On this page we will look back at life in the city during the war years. Here we will provide the visitor with the stories making the news, what was happening in sports and entertainment, city politics, the social scene and the prominent people at the time. So, check back often for new editions. To share your family or neighborhood stories, please email PhillyWWIyears@gmail.com
TODAY IN PHILADELPHIA – MONDAY JUNE 17, 1918
The skies will grow increasing cloudy throughout the day with the possibility of showers late tonight or early tomorrow. The high will be near 83° with the low tonight about 59°. The Philadelphia division of the Woman’s Land Army is requesting the loan of automobiles or Ford trucks to be used in transporting the ladies to and from their work in the fields. Anyone able to make such a loan should contact the Land Army at 2014 Chestnut Street or telephone Locust 4816.
Philadelphia’s women are rushing to do their bit and help to win the war. At recruiting stations around the city our ladies are signing up for any work they can perform in factories, mills or farms. The Emergency Aid of Pennsylvania has set up 5 recruiting stations and when they opened this morning the women poured in. One station signed up women to work at a new factory at 25th & Reed Streets where uniforms are being made for our boys. Several hundred women offered their services today for the work at that factory. Several thousand more will be needed. Recruiting stations are located at 134 South 3rd Street, 1428 Walnut Street, 135 South 16th Street, 1607 Walnut Street and 1729 Chestnut Street.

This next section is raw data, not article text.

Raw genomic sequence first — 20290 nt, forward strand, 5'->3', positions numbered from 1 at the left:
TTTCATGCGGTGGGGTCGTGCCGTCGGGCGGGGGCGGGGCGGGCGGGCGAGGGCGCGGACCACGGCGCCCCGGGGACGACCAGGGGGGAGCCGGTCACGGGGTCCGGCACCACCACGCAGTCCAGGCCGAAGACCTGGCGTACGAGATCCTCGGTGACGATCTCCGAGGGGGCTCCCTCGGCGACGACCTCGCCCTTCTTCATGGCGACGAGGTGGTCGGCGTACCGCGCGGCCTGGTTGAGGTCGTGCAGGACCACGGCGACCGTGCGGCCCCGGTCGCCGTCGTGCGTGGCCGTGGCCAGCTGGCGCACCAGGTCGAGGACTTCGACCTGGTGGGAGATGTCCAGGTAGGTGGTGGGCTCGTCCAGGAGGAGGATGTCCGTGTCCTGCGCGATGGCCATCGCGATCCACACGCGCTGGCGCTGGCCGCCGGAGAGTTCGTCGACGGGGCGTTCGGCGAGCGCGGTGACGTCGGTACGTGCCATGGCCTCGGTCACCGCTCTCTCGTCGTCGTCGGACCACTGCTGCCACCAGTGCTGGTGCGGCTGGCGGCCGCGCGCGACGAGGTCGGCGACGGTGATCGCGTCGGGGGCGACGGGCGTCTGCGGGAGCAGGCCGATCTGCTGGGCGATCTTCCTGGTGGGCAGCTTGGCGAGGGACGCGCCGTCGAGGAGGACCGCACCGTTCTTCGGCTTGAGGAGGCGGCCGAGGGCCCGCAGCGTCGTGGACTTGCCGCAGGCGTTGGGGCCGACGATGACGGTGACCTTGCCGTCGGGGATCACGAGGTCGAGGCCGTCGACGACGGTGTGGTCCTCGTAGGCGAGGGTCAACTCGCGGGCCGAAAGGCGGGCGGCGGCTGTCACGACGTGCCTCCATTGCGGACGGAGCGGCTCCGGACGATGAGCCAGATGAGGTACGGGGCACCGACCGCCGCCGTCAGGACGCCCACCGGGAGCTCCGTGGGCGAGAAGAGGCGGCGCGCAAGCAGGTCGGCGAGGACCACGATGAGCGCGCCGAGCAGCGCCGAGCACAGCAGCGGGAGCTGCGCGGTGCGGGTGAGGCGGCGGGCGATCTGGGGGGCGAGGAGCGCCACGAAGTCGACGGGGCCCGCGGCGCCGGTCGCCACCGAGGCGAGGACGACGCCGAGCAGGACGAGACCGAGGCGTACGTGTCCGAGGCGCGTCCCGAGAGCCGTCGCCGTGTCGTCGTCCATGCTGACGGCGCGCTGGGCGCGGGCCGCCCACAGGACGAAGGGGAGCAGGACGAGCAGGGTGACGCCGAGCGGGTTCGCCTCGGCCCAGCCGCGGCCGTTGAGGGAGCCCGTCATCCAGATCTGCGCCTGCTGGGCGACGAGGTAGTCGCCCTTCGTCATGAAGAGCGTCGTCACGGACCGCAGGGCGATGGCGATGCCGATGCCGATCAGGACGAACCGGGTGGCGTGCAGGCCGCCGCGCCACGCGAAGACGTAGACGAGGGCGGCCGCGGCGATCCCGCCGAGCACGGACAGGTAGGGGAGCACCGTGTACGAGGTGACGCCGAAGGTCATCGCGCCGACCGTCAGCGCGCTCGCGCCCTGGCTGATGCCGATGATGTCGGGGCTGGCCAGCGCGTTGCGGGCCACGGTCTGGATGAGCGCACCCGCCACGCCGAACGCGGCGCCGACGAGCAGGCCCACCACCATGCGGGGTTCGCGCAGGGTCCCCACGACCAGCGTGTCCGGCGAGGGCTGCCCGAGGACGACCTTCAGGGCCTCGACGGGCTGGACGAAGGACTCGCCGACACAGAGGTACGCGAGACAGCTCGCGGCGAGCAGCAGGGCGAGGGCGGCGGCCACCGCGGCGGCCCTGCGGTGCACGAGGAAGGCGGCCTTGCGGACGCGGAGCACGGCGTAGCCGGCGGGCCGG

Today female enemy alien residents must begin registering with the police. The registration includes all girls over 14 years old and all women of German birth as well as any woman married to a German subject. Each woman is required to provide 3 photographs for identification. They will also be fingerprinted. The women can report to any police station any day except Sunday. The registration will continue until June 26. Those failing to register are subject to arrest.
In international news, reports are that the Spanish “Grip” or flu has spread to Berlin. German censorship prohibits the publication of the number of victims. But rumors in Amsterdam are that the disease is affecting the people much more seriously than in Spain due to the weakness of the population because of food shortages.
Two German assaults on American forces in Belleau Wood were beaten off Saturday night and Sunday morning. The Boches were driven off suffering heavy losses. In neither attack did American forces suffer a single casualty. On the Italian front, the Austrian offensive appears to have been stopped. Although the battle is raging along a 100 mile front the Allies have checked the Austrians at every point and given up only minimal territory. The fighting continues from the Asiago Plateau in the mountains to the Adriatic Sea. British and French troops are supporting the Italians and there is now word that American forces will soon be fighting with them.
GET YOUR COPY BY CLICKING HERE: PHILADELPHIA: THE WORLD WAR I YEARS